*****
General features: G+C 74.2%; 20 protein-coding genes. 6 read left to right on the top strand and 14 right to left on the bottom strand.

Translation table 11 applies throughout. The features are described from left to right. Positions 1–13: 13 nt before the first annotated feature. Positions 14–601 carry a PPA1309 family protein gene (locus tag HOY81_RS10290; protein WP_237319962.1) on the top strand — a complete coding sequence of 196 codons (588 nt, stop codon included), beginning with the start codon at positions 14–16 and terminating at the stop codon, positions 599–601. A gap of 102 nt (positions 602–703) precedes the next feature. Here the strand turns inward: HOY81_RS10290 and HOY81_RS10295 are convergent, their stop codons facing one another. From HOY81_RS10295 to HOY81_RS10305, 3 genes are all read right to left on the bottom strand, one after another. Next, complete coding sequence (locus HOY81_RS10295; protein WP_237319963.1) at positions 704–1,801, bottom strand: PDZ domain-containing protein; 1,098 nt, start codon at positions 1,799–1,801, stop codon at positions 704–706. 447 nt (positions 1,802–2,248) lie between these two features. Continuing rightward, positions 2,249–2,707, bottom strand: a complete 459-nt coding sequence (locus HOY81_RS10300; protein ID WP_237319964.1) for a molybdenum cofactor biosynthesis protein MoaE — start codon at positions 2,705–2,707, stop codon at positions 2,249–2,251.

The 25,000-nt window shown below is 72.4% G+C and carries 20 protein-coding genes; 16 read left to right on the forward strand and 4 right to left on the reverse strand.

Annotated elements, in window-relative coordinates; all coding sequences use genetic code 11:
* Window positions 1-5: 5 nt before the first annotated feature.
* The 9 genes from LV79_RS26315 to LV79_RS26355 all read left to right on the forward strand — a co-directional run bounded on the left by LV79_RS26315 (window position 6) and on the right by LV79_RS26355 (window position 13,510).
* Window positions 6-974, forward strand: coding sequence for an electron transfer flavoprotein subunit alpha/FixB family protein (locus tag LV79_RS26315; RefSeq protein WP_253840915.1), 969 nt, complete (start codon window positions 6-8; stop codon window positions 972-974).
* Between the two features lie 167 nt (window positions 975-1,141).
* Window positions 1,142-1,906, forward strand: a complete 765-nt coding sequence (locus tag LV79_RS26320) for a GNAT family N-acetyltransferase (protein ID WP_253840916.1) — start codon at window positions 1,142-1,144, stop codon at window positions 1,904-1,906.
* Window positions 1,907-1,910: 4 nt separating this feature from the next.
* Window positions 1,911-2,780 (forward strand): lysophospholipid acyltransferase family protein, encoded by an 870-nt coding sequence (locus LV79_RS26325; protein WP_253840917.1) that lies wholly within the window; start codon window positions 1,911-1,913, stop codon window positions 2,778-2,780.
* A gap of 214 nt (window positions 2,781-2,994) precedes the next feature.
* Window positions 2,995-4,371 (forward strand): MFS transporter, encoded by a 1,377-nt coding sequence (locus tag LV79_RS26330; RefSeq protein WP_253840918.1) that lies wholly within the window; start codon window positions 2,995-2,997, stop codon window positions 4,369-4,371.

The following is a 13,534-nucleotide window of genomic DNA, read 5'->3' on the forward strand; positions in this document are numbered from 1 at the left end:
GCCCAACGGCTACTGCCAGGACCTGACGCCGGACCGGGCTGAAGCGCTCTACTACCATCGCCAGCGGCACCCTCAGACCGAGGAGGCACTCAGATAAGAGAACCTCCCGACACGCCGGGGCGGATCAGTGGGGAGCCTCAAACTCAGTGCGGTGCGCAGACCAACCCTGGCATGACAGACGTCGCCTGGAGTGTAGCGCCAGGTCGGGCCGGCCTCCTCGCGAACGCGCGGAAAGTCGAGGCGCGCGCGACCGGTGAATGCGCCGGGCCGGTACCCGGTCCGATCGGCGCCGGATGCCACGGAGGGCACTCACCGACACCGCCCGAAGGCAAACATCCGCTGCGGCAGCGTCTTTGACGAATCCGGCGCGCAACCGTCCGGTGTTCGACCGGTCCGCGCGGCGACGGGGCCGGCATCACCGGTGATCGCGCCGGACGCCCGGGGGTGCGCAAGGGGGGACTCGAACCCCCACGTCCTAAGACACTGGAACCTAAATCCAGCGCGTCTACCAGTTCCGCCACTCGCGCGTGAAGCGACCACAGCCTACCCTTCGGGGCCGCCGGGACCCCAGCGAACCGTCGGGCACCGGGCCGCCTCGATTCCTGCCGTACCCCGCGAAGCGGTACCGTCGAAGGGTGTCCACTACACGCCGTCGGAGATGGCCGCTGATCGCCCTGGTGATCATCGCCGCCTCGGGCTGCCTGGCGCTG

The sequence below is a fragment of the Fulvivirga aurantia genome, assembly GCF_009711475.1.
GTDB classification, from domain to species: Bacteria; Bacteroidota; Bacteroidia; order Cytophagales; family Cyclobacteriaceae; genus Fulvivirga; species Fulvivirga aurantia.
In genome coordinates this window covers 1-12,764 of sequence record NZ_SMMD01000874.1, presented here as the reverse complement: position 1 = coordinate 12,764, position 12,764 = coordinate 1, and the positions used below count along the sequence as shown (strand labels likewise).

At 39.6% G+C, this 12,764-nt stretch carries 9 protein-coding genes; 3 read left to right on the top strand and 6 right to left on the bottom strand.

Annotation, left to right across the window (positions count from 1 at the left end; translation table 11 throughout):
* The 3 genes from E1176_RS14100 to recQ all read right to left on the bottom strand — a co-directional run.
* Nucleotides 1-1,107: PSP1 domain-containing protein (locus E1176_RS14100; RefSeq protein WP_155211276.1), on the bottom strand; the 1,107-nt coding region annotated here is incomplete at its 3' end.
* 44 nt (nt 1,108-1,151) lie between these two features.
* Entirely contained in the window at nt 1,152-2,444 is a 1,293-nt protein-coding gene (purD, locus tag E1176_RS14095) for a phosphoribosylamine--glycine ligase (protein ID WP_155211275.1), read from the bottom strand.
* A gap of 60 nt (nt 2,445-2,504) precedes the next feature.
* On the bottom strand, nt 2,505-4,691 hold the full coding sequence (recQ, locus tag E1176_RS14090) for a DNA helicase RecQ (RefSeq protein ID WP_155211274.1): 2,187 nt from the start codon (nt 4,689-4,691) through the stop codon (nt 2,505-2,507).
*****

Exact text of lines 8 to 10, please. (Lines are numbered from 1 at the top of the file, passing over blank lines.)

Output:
* Between the two features lie 167 nt (window positions 975-1,141).
* Window positions 1,142-1,906, forward strand: a complete 765-nt coding sequence (locus tag LV79_RS26320) for a GNAT family N-acetyltransferase (protein ID WP_253840916.1) — start codon at window positions 1,142-1,144, stop codon at window positions 1,904-1,906.
* Window positions 1,907-1,910: 4 nt separating this feature from the next.